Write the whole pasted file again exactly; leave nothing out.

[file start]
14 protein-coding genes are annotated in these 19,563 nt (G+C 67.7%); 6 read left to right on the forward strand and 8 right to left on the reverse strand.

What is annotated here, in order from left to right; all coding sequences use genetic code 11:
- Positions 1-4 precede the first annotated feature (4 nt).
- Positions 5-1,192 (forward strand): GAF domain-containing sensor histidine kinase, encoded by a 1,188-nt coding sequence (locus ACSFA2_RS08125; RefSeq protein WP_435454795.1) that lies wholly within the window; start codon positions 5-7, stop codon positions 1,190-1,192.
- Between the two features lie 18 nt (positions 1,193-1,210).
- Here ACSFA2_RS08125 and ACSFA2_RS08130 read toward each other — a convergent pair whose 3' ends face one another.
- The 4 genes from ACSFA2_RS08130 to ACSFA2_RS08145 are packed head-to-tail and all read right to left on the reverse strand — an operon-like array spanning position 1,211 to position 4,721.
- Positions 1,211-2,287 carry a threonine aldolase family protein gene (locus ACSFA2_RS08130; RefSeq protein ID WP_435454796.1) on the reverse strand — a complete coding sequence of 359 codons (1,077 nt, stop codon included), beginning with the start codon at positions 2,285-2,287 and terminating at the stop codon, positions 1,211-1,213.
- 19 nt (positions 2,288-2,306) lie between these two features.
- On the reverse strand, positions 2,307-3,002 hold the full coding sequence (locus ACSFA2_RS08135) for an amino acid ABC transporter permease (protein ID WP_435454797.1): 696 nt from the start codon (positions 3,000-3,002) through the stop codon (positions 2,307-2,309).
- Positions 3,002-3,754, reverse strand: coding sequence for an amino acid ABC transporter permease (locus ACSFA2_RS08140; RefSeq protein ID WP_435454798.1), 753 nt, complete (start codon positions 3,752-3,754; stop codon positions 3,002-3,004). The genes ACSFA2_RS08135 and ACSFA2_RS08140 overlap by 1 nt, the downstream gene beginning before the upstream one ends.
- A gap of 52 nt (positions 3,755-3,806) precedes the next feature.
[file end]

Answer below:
14 protein-coding genes are annotated in these 19,563 nt (G+C 67.7%); 6 read left to right on the forward strand and 8 right to left on the reverse strand.

What is annotated here, in order from left to right; all coding sequences use genetic code 11:
- Positions 1-4 precede the first annotated feature (4 nt).
- Positions 5-1,192 (forward strand): GAF domain-containing sensor histidine kinase, encoded by a 1,188-nt coding sequence (locus ACSFA2_RS08125; RefSeq protein WP_435454795.1) that lies wholly within the window; start codon positions 5-7, stop codon positions 1,190-1,192.
- Between the two features lie 18 nt (positions 1,193-1,210).
- Here ACSFA2_RS08125 and ACSFA2_RS08130 read toward each other — a convergent pair whose 3' ends face one another.
- The 4 genes from ACSFA2_RS08130 to ACSFA2_RS08145 are packed head-to-tail and all read right to left on the reverse strand — an operon-like array spanning position 1,211 to position 4,721.
- Positions 1,211-2,287 carry a threonine aldolase family protein gene (locus ACSFA2_RS08130; RefSeq protein ID WP_435454796.1) on the reverse strand — a complete coding sequence of 359 codons (1,077 nt, stop codon included), beginning with the start codon at positions 2,285-2,287 and terminating at the stop codon, positions 1,211-1,213.
- 19 nt (positions 2,288-2,306) lie between these two features.
- On the reverse strand, positions 2,307-3,002 hold the full coding sequence (locus ACSFA2_RS08135) for an amino acid ABC transporter permease (protein ID WP_435454797.1): 696 nt from the start codon (positions 3,000-3,002) through the stop codon (positions 2,307-2,309).
- Positions 3,002-3,754, reverse strand: coding sequence for an amino acid ABC transporter permease (locus ACSFA2_RS08140; RefSeq protein ID WP_435454798.1), 753 nt, complete (start codon positions 3,752-3,754; stop codon positions 3,002-3,004). The genes ACSFA2_RS08135 and ACSFA2_RS08140 overlap by 1 nt, the downstream gene beginning before the upstream one ends.
- A gap of 52 nt (positions 3,755-3,806) precedes the next feature.